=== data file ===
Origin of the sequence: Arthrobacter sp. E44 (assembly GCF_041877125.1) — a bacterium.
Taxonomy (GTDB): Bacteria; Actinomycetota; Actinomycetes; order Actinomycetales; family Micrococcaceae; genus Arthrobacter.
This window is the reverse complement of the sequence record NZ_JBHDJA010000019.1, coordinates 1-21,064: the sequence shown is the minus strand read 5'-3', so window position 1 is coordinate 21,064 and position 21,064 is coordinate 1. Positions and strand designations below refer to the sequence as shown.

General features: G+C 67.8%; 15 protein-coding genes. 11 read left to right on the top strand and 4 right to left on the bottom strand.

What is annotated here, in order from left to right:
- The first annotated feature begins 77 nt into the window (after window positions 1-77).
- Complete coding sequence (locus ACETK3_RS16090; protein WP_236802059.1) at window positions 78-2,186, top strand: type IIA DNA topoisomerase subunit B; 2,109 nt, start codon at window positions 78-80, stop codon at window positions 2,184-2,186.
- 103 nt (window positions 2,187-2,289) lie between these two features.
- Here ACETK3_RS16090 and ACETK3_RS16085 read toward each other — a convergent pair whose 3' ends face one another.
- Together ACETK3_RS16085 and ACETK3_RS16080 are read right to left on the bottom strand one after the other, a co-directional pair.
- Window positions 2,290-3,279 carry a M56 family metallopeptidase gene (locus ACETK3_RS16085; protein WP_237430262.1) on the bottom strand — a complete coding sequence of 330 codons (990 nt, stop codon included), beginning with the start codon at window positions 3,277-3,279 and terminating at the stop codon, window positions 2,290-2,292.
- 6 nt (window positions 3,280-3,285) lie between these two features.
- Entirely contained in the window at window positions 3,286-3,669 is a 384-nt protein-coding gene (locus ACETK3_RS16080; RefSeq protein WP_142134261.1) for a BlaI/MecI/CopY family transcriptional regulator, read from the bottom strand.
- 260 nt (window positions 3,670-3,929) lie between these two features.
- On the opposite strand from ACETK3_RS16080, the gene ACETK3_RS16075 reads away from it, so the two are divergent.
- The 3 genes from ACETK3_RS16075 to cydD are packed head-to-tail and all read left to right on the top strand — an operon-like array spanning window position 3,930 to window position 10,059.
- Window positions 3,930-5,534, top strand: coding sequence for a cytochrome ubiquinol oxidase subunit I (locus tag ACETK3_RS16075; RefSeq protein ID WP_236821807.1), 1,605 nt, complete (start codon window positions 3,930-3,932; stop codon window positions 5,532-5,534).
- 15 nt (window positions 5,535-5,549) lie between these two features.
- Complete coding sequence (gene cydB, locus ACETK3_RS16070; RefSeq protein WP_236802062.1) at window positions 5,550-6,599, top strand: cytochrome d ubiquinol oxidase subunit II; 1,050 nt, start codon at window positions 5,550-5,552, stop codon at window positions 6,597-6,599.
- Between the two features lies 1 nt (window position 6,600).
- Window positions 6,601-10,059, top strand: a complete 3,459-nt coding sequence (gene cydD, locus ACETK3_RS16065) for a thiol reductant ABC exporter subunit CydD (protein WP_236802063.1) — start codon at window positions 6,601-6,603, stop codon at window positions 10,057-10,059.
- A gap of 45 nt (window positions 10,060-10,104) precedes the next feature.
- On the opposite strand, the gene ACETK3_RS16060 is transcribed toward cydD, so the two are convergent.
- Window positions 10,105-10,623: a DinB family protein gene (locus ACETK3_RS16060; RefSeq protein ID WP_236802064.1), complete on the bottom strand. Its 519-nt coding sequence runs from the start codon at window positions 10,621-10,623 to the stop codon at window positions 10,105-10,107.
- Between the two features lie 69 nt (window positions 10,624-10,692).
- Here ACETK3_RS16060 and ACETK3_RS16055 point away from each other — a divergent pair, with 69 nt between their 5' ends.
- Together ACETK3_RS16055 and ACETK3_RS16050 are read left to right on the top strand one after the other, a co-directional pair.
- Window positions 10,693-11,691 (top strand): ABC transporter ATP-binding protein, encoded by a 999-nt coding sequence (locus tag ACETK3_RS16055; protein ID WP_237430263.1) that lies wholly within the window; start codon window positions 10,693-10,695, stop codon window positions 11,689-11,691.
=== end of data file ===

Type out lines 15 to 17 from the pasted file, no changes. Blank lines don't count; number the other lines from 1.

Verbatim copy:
- On the opposite strand from ACETK3_RS16080, the gene ACETK3_RS16075 reads away from it, so the two are divergent.
- The 3 genes from ACETK3_RS16075 to cydD are packed head-to-tail and all read left to right on the top strand — an operon-like array spanning window position 3,930 to window position 10,059.
- Window positions 3,930-5,534, top strand: coding sequence for a cytochrome ubiquinol oxidase subunit I (locus tag ACETK3_RS16075; RefSeq protein ID WP_236821807.1), 1,605 nt, complete (start codon window positions 3,930-3,932; stop codon window positions 5,532-5,534).